A Reminder of Why Insurance Companies Matter
Its entirely politically incorrect in 2015, and rightfully so, to ever equate litigation (or football, or anything else) to war, but that doesn’t change the fact that there are historical lessons to be learned from military history and wonderful allusions and metaphors to be drawn from it. See, for instance, my early article on excessive fee litigation under ERISA, which predicted that early defense rulings would eventually give way to favorable plaintiff rulings; to capture that idea of fortune shifting from one side to the other, I borrowed, for the article’s title, the American Civil War concept of the high water mark, which was the furthest point north that the Confederacy advanced into Pennsylvania before the tide turned on the Confederacy once and for all.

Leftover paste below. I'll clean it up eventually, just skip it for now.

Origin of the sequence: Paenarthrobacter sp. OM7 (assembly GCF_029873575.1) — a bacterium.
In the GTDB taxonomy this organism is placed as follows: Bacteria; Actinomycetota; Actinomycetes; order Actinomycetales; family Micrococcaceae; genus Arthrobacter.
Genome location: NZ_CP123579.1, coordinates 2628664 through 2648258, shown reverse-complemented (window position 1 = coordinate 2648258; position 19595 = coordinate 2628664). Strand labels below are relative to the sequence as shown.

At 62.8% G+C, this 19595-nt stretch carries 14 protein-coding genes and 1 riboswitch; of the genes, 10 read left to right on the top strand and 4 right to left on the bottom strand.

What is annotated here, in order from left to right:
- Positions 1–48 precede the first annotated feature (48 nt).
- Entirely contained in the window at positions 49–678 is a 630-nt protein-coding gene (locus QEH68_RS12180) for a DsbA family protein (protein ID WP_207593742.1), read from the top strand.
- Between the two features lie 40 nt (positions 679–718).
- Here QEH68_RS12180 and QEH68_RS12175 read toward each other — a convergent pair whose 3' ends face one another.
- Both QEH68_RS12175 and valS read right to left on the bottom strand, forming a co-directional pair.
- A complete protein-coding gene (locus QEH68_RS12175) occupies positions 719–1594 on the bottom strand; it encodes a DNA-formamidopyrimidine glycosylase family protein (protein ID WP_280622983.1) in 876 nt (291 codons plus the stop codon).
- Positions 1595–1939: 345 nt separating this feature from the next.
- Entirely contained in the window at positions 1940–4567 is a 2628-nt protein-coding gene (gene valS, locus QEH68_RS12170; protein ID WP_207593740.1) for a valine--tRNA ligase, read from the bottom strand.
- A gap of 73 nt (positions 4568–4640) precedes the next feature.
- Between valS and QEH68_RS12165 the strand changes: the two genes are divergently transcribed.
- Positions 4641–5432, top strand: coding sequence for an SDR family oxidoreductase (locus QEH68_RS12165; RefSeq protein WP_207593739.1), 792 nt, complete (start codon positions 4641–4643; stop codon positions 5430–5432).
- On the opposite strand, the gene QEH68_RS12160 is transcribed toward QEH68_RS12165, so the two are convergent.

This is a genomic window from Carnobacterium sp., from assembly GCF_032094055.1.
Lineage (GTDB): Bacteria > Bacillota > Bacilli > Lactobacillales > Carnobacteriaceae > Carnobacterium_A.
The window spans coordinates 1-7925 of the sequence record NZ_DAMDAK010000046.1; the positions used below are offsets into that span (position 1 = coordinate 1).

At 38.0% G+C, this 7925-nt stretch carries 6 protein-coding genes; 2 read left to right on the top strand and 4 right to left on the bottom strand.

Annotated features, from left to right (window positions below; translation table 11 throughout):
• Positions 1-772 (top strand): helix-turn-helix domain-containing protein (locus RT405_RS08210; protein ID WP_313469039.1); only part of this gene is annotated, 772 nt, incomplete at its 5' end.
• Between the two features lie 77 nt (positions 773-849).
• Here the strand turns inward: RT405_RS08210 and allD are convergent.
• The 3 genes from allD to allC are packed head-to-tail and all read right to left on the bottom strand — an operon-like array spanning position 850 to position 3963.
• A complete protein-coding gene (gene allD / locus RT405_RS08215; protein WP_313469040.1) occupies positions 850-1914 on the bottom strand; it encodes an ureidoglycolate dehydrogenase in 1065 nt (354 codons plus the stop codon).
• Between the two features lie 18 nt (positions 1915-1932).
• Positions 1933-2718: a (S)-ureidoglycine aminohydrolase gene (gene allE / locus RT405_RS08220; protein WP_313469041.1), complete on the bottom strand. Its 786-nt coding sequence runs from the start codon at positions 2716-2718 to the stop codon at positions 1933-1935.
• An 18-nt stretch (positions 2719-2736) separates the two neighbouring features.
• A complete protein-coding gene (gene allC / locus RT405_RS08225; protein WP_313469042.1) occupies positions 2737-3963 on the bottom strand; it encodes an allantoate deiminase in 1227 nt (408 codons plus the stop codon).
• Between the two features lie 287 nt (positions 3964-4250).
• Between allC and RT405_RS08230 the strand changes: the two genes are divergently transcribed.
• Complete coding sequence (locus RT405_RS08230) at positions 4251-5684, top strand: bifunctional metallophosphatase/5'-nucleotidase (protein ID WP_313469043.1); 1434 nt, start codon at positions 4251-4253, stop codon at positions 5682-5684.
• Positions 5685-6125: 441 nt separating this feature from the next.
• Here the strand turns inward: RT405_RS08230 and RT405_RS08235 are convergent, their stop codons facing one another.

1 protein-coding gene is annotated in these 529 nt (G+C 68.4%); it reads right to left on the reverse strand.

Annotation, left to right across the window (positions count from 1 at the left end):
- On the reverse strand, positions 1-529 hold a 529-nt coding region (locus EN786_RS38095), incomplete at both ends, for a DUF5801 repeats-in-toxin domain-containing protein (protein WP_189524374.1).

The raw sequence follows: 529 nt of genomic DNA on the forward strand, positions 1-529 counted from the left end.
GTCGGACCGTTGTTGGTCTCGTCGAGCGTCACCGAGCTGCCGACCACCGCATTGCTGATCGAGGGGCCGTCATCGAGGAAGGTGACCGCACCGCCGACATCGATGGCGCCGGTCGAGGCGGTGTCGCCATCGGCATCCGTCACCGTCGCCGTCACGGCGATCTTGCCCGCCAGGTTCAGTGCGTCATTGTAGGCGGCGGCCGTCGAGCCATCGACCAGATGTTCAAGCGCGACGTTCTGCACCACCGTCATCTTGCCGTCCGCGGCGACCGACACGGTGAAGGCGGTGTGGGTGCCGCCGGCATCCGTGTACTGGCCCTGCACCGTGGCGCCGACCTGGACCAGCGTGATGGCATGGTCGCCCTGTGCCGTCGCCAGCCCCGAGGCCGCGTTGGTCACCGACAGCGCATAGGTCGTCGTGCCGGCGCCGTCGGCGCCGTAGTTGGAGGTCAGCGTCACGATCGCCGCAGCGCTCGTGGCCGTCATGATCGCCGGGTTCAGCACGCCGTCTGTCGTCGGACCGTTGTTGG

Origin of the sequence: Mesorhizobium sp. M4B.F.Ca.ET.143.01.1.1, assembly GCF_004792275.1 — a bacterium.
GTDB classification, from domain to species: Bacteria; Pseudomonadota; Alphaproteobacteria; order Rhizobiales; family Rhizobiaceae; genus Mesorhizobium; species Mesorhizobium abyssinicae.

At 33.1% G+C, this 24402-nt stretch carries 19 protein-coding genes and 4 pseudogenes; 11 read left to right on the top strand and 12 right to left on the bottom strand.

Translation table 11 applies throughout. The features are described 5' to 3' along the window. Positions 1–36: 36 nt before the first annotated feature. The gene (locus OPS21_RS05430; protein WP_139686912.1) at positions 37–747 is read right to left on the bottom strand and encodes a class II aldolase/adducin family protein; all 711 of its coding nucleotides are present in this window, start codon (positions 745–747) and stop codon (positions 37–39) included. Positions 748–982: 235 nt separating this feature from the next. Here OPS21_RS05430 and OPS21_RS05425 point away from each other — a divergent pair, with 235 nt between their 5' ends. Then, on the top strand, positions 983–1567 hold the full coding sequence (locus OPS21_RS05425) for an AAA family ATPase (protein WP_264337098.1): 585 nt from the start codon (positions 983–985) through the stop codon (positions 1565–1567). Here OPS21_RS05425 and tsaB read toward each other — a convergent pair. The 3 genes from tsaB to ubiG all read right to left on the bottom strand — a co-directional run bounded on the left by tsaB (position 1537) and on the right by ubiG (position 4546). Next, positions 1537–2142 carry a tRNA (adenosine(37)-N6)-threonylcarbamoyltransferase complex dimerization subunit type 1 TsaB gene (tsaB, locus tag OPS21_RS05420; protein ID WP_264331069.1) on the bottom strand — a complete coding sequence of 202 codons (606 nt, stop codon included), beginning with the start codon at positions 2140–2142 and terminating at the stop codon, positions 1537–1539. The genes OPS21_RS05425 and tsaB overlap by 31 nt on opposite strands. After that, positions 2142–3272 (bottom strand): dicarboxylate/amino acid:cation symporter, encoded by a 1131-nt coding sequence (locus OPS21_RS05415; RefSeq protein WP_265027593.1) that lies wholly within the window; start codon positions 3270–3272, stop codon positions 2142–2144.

This morning, again, something about litigation drew me back, for a historical reference, to the Civil War, namely to the battle of the Wilderness, where soldiers fought among such dense forests that they effectively could not see the forest for the trees, in a nearly literal sense. Those of us who litigate insurance related disputes on a regular basis often likewise get lost in the trees, focused on the specific details of whether a particular claim is covered or not, and whether an insurer did the right thing (or acted in bad faith, to use the legal concept) in a particular situation.
However, the picture of the insurance industry, from 30,000 feet and looking at the forest as a whole, is brighter than that which a narrower focus on the specifics of an individual claim would otherwise paint. Eamonn Freeman, Managing Director of an insurance company based in Ireland, has created an interactive presentation of the world’s largest disasters, and the scale of the insurance payments arising from them. As you flip through it, just think how much worse the suffering from these catastrophes would have been without insurance companies, which is the most interesting lesson, I think, that you can take from the presentation.
In Deepwater Now: Texas Supreme Court Weighs in on Additional Insured Issues